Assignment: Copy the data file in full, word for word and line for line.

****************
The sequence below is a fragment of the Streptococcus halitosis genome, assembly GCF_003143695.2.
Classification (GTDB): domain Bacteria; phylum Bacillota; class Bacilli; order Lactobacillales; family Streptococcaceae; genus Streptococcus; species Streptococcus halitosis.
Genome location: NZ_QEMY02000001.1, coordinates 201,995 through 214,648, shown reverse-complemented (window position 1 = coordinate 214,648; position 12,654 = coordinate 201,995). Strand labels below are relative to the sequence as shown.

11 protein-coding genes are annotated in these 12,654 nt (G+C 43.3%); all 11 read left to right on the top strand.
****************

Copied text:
The sequence below is a fragment of the Streptococcus halitosis genome, assembly GCF_003143695.2.
Classification (GTDB): domain Bacteria; phylum Bacillota; class Bacilli; order Lactobacillales; family Streptococcaceae; genus Streptococcus; species Streptococcus halitosis.
Genome location: NZ_QEMY02000001.1, coordinates 201,995 through 214,648, shown reverse-complemented (window position 1 = coordinate 214,648; position 12,654 = coordinate 201,995). Strand labels below are relative to the sequence as shown.

11 protein-coding genes are annotated in these 12,654 nt (G+C 43.3%); all 11 read left to right on the top strand.